The European Parliament at the 18-21 January plenary session in Strasbourg, paved the way for the introduction of a Real Driving Emissions (RDE) procedure in order to bring down NOx emissions from cars, effectively approving a transitional relaxation of emissions limits. “We have avoided uncertainties, because industry now has strict but sustainable deadlines to meet. In Europe, we will have better air quality for our citizens without losing jobs”, said Environment Committee chair Giovanni La Via (EPP, IT).
A Parliamentary press release issued December 14 explained a new RDE procedure has been designed to allow for a more realistic testing of car emissions, by using a portable device and performing the test on the road. The current laboratory-based procedure suffers from a number of loopholes, which are exploited by carmakers to brand their products as cleaner than they really are. However, Environment Committee MEPs vetoed it because it “would undermine the enforcement of existing EU standards”.
That veto has now been overturned. The closely contested vote clears the way for the European Commission to go ahead with the second RDE package. Two more are to be tabled in order to complete the process.
On 23 February, the European Parliament’s Committee on the Environment, Public Health and Food Safety (ENVI) will hold a public hearing on RDE tests to inform ENVI on the development of these new testing procedures, in the context of the Committee’s ongoing work on the reduction of pollutant emissions from road vehicles. Chaired by Giovanni La Via, this hearing will host speakers representing industry, consumers and research with a view to increasing understanding of the issues at stake.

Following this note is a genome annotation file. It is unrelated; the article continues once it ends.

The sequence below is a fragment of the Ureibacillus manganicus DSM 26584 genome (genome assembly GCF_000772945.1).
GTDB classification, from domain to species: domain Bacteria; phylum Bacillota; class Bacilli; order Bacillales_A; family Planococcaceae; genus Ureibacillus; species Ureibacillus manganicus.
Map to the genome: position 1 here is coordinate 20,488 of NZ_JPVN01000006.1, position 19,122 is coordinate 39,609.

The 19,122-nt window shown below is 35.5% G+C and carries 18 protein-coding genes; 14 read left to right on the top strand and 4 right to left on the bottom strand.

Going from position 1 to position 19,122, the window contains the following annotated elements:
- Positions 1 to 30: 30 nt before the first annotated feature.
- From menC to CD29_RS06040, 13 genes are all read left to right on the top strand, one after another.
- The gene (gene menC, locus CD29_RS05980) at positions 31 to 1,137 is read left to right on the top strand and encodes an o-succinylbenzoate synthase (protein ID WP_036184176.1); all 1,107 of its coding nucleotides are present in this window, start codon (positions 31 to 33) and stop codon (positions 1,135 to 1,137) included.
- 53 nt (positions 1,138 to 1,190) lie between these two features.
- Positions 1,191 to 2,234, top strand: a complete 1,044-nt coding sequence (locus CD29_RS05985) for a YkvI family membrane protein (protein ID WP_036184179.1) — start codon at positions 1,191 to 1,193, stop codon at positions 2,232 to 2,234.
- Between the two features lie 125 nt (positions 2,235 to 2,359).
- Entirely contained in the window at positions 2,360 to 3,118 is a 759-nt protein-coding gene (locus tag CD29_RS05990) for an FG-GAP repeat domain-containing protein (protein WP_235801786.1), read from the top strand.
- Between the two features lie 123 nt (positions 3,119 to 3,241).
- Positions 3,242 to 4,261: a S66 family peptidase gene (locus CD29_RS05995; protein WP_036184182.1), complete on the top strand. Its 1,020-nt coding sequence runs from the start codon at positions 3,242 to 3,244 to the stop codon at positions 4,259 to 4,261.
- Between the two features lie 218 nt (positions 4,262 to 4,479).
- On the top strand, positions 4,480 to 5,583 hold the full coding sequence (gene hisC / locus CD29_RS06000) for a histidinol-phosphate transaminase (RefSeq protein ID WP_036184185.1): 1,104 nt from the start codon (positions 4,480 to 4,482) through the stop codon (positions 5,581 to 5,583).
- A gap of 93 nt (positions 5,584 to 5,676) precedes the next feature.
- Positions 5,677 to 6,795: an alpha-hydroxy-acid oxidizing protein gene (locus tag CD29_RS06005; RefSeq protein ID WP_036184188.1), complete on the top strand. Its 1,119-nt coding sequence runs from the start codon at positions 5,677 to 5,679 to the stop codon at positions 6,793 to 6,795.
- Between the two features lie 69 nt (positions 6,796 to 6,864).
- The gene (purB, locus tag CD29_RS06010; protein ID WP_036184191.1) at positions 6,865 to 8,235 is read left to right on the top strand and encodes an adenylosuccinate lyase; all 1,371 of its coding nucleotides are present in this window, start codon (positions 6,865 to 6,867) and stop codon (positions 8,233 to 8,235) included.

Background: second RDE package
The second RDE package, approved by the Technical Committee on Motor Vehicles (TCMV) – bringing together national experts – on 28 October 2015, seeks to establish quantitative RDE requirements to limit the tailpipe emissions of light passenger and commercial (Euro 6) vehicles.
The proposed requirements are to be introduced in two steps:
- as a first step, car manufacturers would have to bring down the discrepancy to a “conformity factor” of a maximum of 2.1 (110%) for new models by September 2017 (and for new vehicles by September 2019), and
- as a second step, this discrepancy would be brought down to a factor of 1.5 (50%), taking account of technical margins of error, by January 2020 for all new models (and by January 2021 for all new cars). A conformity factor for the number of particles (PN) remains to be determined.
Matthias Maedge, recently appointed as NGVA Europe’s Secretary General, comments from Brussels:
“Following the entry into force of a more accurate testing method next year, new models would be allowed to emit NOx, in the case of diesel, at a rate of 168 milligrams per kilometre, despite an EU limit of 80 mg/km. The emissions for petrol/CNG would be 20 mg lower.”
“We expect this decision to have a positive impact on CNG cars and vans, as the OEMs would basically need to install SCR systems on all new diesel models to meet the limits. As these systems are costly, it may devour the current price differential and important mass market models in the smaller and medium segments may not be offered as diesel versions anymore. CNG will play an even stronger role to bring down CO2 emissions”, Maedge added.
(Source: European Commission, European Parliament, NGVA Europe)